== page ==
J&J vaccine gets additional warning on bleeding aide effect
J&J vaccines has been accused of causing serious blood clots and compelling a rare bleeding disorder.
The fact sheet for Johnson & Johnson’s Covid-19 vaccine has been revised by U.S. regulators to warn of the risk of a rare bleeding disorder.
The Food and Drug Administration said in a letter to the company on Tuesday that adverse-event reports suggested an increased risk of immune thrombocytopenia, or ITP, during the 42 days following vaccination. Symptoms include bruising or excessive or unusual bleeding, according to the agency.
The changes to the fact sheet include recommendations to vaccination providers about giving the J&J shot to people with existing medical conditions, including those who have a low level of platelets, a type of blood cell that helps stop bleeding.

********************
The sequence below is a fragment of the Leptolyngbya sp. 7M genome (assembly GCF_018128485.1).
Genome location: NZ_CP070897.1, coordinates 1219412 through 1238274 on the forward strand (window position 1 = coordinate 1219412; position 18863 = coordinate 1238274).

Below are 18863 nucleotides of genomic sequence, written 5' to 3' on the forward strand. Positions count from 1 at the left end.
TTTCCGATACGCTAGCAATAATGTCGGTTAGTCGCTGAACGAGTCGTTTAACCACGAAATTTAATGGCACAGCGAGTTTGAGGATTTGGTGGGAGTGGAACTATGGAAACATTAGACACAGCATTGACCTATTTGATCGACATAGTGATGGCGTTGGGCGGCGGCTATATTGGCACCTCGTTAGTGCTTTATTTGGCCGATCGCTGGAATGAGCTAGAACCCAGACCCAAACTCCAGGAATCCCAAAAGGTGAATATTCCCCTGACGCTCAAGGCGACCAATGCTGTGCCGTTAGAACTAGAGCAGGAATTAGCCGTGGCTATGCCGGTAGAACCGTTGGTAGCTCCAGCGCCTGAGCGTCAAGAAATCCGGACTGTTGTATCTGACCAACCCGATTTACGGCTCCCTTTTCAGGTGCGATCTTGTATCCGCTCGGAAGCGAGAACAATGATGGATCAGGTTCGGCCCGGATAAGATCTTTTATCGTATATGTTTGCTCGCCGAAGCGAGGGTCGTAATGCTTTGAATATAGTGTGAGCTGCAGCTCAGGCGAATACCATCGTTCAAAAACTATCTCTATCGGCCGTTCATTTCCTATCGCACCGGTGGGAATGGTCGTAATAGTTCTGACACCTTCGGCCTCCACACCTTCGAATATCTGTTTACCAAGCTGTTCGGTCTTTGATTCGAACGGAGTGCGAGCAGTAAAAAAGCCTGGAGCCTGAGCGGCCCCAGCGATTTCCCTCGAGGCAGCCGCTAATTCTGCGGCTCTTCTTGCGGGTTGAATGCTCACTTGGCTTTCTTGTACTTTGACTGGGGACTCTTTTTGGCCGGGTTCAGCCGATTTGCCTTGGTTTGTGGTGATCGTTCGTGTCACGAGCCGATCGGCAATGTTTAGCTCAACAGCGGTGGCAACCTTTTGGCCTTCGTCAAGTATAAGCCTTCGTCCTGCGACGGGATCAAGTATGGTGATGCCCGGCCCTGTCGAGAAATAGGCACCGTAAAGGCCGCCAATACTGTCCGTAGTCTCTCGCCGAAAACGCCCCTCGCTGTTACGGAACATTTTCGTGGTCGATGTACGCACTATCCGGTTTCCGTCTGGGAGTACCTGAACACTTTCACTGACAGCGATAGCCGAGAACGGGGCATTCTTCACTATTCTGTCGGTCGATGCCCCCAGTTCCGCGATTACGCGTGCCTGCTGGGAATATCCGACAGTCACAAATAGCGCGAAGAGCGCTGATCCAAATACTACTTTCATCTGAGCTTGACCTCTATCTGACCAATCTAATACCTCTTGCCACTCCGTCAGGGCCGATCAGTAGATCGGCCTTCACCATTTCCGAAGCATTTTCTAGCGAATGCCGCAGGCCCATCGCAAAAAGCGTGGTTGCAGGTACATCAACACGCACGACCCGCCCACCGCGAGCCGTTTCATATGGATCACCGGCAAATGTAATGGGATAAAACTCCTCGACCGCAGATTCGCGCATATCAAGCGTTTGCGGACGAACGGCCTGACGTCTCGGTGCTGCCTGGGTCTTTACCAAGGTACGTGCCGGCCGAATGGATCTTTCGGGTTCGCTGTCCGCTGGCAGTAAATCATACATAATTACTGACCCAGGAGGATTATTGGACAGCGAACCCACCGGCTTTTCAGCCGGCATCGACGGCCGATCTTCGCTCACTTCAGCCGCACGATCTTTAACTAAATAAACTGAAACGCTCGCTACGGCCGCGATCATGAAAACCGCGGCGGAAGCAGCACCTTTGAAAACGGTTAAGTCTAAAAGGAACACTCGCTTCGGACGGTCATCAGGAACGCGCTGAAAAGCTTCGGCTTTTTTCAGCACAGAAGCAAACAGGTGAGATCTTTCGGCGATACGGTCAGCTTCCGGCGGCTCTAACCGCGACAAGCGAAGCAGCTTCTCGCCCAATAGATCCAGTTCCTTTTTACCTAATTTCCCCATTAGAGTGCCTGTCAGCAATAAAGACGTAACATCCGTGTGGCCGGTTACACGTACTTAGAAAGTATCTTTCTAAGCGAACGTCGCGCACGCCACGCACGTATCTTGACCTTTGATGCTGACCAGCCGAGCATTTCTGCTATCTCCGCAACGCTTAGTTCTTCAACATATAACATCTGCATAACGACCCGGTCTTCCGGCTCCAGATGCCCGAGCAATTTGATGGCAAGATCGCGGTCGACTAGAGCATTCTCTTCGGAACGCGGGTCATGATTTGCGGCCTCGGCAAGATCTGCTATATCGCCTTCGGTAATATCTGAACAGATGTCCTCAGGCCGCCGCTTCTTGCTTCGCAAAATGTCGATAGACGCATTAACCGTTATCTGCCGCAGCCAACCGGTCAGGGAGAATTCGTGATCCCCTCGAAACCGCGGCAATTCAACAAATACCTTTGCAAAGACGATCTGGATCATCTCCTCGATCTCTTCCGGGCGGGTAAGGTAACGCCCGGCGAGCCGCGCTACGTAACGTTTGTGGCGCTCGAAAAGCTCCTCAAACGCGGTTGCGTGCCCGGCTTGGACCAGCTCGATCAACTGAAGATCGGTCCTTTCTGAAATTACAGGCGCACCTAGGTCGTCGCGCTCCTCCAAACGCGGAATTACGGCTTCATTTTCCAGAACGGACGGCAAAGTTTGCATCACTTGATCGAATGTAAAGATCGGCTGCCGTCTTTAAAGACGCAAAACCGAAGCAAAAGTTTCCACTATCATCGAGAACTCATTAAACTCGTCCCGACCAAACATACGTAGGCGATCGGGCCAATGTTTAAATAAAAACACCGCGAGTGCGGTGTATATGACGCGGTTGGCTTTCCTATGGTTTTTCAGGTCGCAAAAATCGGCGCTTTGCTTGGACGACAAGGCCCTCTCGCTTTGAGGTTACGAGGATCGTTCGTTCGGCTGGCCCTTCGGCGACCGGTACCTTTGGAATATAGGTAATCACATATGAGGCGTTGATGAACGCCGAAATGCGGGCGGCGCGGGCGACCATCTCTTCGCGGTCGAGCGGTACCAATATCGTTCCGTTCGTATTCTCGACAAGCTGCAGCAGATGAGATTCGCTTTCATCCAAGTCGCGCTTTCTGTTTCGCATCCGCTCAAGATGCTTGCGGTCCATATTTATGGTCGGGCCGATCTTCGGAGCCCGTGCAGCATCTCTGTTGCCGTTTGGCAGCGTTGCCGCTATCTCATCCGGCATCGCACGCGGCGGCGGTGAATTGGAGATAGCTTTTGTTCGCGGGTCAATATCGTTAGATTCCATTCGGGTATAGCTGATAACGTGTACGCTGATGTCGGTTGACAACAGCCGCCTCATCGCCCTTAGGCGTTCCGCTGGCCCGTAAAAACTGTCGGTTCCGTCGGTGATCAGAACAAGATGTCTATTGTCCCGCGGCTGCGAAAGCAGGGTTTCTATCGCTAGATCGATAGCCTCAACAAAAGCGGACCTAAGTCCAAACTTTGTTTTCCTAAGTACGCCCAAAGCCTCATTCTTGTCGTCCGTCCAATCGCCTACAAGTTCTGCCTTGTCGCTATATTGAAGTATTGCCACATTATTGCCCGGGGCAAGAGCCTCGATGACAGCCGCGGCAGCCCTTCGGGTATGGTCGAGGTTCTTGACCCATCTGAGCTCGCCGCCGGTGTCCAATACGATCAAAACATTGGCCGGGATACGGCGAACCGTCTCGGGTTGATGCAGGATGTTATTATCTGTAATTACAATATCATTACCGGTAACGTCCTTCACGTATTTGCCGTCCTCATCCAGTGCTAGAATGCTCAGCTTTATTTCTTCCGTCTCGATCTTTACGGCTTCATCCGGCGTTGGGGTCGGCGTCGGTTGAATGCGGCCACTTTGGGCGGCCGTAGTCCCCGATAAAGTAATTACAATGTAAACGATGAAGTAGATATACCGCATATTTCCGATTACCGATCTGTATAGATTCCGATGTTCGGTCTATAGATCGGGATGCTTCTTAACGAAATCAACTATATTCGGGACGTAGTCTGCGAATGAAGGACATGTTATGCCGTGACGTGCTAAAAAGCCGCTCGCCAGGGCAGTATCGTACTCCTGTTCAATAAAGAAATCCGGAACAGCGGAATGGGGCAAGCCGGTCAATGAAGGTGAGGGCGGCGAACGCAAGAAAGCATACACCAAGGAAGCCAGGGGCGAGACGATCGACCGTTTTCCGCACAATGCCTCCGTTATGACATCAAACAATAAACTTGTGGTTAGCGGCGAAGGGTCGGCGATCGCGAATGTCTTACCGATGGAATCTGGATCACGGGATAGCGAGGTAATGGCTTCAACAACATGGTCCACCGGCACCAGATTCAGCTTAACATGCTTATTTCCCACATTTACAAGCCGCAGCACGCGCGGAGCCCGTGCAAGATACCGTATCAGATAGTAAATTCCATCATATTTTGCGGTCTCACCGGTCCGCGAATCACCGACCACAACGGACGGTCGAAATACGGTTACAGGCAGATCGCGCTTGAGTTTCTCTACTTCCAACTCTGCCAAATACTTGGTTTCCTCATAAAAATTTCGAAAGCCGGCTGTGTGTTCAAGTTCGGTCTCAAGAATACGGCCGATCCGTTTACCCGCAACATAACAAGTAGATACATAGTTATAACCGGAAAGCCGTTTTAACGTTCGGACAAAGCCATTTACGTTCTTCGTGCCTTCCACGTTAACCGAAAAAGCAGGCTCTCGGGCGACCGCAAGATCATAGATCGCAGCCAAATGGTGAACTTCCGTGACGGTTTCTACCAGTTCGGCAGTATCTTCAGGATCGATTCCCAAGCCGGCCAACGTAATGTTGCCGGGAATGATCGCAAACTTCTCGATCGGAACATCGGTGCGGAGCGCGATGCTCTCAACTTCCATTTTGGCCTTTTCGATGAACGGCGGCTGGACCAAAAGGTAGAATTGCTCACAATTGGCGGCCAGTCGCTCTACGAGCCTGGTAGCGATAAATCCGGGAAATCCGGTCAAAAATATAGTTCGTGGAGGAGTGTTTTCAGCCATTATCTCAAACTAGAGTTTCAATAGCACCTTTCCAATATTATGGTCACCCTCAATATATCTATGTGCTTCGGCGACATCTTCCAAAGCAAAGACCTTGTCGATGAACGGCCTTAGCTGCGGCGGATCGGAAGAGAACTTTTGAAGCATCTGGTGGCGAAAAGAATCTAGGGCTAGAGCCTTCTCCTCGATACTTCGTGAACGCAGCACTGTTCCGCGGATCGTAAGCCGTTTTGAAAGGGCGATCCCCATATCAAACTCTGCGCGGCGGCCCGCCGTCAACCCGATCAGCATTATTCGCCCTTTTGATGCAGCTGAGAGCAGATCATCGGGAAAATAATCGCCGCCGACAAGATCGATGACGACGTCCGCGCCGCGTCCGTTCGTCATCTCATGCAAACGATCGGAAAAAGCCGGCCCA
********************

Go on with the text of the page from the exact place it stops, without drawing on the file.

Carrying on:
J&J said in a statement that “individuals who have been previously diagnosed with ITP should talk to their health-care provider regarding the risk of ITP and the potential need for platelet monitoring following vaccination.”
J&J’s vaccine has also been previously connected to rare but serious blood clots, a condition called thrombosis with thrombocytopenia syndrome, or TTS. Women ages 30 to 49 were at the highest risk, according to the Centers for Disease Control and Prevention.
So far, about 17 million Americans have been given the one-dose vaccine. Last month, the CDC recommended messenger RNA vaccines made by Moderna Inc. and Pfizer Inc. for use in adults over J&J’s shot.